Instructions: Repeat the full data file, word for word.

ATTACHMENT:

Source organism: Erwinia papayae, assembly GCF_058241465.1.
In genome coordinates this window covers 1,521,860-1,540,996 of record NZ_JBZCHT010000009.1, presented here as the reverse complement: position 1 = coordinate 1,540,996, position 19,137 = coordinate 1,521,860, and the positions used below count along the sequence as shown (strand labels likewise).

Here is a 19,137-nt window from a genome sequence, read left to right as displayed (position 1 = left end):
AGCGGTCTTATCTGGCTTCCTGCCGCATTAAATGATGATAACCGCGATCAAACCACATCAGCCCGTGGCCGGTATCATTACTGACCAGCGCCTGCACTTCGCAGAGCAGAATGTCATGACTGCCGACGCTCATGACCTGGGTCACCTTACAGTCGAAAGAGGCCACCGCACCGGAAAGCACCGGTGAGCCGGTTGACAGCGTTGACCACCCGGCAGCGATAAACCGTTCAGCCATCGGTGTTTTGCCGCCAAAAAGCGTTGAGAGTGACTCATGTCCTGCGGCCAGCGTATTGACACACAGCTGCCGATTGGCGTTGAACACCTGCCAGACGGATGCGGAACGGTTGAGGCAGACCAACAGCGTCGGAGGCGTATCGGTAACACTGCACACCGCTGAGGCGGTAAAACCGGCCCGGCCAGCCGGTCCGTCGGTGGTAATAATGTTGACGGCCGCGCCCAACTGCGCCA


Source organism: Erwinia papayae, assembly GCF_058241465.1.
In genome coordinates this window covers 1,521,860-1,540,996 of record NZ_JBZCHT010000009.1, presented here as the reverse complement: position 1 = coordinate 1,540,996, position 19,137 = coordinate 1,521,860, and the positions used below count along the sequence as shown (strand labels likewise).

Here is a 19,137-nt window from a genome sequence, read left to right as displayed (position 1 = left end):
AGCGGTCTTATCTGGCTTCCTGCCGCATTAAATGATGATAACCGCGATCAAACCACATCAGCCCGTGGCCGGTATCATTACTGACCAGCGCCTGCACTTCGCAGAGCAGAATGTCATGACTGCCGACGCTCATGACCTGGGTCACCTTACAGTCGAAAGAGGCCACCGCACCGGAAAGCACCGGTGAGCCGGTTGACAGCGTTGACCACCCGGCAGCGATAAACCGTTCAGCCATCGGTGTTTTGCCGCCAAAAAGCGTTGAGAGTGACTCATGTCCTGCGGCCAGCGTATTGACACACAGCTGCCGATTGGCGTTGAACACCTGCCAGACGGATGCGGAACGGTTGAGGCAGACCAACAGCGTCGGAGGCGTATCGGTAACACTGCACACCGCTGAGGCGGTAAAACCGGCCCGGCCAGCCGGTCCGTCGGTGGTAATAATGTTGACGGCCGCGCCCAACTGCGCCA